Tuesday, May 01, 2007

Do girly names obstruct scientific progress?   posted by agnostic @ 5/01/2007 01:05:00 AM

Update: In the comments, Arosko has collected data contradicting the study's claims.

Via Omni-Brain, a press release is circulating wildly about a new study by David Figlio (an economist), which suggests that girls with more feminine-sounding names are less likely to pursue math and the sciences compared to girls with less feminine names.* First, let me admit that out of laziness I didn't read the press release in full and conjectured at Omni-Brain's blog that it might be an effect of genes (i.e., masculine parents giving their daughters masculine names plus masculine genes), but it's a twin study. Whenever I hear an argument of the form, "group X does / doesn't tend to do well in activity Y because of social expectations," my toes curl.**

There are several puzzling, unanswered questions, such as how exactly is the femininity of a girl's name measured? In languages with grammatical gender, there are regularities that allow you to predict better than chance if a word is masculine or feminine, but English doesn't have that. Then again, some sound sequences might be more frequent in male than female names, or something like that. But is there independent evidence that this something that ordinary people are sensitive to, enough to behave differently toward Abigail than Isabella? I don't think these are that hard to answer, and the metric may be perfectly sound.

The problem I want to focus on is more dull but potentially more damning: it may be that the "result" is not due to anything other than sampling error. The reason is that non-feminine names are not that popular, and therefore the variance in outcomes will be greater among Abigails than Elizabeths, due only to the much smaller sample size of the former. Below the fold is a graph showing the relationship between femininity of a name and its popularity.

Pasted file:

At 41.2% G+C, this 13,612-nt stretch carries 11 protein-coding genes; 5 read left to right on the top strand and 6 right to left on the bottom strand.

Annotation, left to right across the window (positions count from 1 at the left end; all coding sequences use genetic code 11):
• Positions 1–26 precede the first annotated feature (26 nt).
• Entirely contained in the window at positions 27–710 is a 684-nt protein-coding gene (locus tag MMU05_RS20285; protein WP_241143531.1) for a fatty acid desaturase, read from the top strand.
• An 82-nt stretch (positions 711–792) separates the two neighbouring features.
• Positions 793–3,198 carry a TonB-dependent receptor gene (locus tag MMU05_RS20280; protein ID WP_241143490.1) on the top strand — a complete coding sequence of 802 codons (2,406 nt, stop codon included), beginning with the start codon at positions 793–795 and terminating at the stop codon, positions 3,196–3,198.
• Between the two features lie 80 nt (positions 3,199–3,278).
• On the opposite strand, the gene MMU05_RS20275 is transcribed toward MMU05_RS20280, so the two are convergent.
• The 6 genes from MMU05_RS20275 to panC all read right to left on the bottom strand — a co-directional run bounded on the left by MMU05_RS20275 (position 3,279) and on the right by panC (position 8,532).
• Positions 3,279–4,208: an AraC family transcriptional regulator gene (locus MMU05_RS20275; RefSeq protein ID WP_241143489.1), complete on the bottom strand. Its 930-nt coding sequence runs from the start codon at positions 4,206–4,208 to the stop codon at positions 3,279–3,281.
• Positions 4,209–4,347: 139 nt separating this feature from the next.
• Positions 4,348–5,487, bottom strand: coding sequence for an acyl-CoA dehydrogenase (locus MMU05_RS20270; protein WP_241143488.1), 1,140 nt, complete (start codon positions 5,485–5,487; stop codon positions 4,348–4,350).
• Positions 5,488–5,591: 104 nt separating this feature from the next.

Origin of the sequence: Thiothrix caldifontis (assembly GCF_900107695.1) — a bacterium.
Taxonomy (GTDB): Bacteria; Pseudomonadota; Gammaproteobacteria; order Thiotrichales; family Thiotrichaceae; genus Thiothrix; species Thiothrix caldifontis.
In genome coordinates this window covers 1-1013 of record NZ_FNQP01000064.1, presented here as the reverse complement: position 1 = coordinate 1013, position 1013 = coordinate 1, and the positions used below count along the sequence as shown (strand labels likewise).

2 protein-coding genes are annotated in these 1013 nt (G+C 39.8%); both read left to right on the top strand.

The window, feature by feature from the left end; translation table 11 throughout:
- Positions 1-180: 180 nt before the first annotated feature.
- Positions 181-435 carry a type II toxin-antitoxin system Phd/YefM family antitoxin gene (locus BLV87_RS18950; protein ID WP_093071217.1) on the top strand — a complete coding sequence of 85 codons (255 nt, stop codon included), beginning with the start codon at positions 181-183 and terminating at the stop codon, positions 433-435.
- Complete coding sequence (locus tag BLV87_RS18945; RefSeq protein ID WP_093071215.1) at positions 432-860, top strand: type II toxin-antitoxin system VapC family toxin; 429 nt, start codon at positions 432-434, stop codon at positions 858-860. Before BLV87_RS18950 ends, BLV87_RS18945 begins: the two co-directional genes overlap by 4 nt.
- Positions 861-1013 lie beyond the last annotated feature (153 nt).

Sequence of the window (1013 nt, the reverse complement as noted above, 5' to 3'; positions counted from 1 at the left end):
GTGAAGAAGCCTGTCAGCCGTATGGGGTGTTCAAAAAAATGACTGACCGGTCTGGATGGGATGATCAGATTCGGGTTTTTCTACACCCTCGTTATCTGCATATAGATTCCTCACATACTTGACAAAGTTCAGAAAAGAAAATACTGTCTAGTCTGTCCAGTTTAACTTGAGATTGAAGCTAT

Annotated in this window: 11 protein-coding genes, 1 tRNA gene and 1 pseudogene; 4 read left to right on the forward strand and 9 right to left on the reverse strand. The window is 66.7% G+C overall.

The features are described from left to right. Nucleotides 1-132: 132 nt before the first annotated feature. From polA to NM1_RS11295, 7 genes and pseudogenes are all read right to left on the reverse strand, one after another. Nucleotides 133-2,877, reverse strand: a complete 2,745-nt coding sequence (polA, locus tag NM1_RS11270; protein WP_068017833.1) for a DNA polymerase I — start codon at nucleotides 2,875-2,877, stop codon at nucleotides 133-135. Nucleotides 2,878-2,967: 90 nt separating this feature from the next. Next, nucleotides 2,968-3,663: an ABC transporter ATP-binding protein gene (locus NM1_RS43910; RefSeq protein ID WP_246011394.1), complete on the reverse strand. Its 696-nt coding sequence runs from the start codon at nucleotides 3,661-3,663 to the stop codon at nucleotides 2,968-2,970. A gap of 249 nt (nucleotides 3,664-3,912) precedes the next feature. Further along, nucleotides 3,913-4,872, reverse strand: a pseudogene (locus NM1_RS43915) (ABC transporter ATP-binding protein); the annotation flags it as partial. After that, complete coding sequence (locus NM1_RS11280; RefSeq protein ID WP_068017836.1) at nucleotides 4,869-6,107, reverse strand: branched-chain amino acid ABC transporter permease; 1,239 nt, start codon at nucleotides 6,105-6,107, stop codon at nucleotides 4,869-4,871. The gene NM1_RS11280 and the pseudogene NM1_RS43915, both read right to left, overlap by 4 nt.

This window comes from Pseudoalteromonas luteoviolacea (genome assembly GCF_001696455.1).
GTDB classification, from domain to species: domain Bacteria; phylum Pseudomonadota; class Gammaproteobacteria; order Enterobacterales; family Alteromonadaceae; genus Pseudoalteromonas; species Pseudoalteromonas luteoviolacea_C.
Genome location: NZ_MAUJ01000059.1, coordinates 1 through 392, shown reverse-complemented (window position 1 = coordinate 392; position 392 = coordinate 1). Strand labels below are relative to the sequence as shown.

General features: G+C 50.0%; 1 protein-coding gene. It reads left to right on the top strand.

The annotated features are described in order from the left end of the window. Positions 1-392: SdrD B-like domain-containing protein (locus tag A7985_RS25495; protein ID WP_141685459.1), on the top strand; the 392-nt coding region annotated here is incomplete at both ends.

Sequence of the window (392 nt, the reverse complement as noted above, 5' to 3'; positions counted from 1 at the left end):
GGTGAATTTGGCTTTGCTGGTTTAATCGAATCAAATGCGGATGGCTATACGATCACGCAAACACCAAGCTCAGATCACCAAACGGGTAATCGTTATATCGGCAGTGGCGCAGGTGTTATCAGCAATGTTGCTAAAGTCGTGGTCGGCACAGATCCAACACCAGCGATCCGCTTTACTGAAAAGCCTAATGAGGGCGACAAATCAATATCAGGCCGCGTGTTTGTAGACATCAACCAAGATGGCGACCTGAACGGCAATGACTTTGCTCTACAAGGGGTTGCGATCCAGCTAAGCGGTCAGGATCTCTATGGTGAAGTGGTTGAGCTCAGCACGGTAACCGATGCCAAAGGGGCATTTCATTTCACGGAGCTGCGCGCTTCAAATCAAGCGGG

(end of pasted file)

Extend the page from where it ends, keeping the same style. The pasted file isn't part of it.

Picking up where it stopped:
The 15 names and their femininity scores are as reported at the end of the press release linked to at the beginning. To judge popularity, I entered the names into the HowManyOfMe search engine and rounded the figure to the nearest thousand. I couldn't search by sex, so for "Alex," this returned male as well as female names. Note that "Alex" is the full name, not the nickname, since "Elizabeth" is not reported as "Liz," for example. I went with the figure for "Alexandra" (that of "Alexis" was about the same), which is probably an upper-bound, again since it's unlikely to give a girl the full name Alex. As the graph shows, feminity is moderately correlated with its popularity, with r = +0.39 (r^2 = 0.15). That's not surprising if there really is something to the idea that some names are more feminine than others, and if parents in general don't want to give their daughters manly names.

Thus, the statements about girls with less-feminine names must be based on very small sample sizes, which we know would increase the variance in their outcomes. The same is true for the one outlier at the very-feminine end -- "Isabella" is the most feminine but least frequent, so pronouncements about Isabellas are premature. To be concrete, Figlio's study used 1000 twin pairs, or 2000 girls total. Based on the figures reported at HowManyOfMe, together with that site's estimate of the US population as 301,734,581 (the female half of which is ~150,867,000), I multiplied the population frequency of each name times the sample size of 2000 to see how many individuals of each name we might expect to see. True, there are probably age effects for frequency of names, but this at least gives a rough idea. We would expect to see 18.7 Elizabeths, 9.8 Jessicas, and 8.8 Annas (more feminine), but only 0.8 Alexs, 0.5 Abigails, and 3.8 Graces (less feminine). For the outlier of Isabella (more feminine), we'd expect 0.2.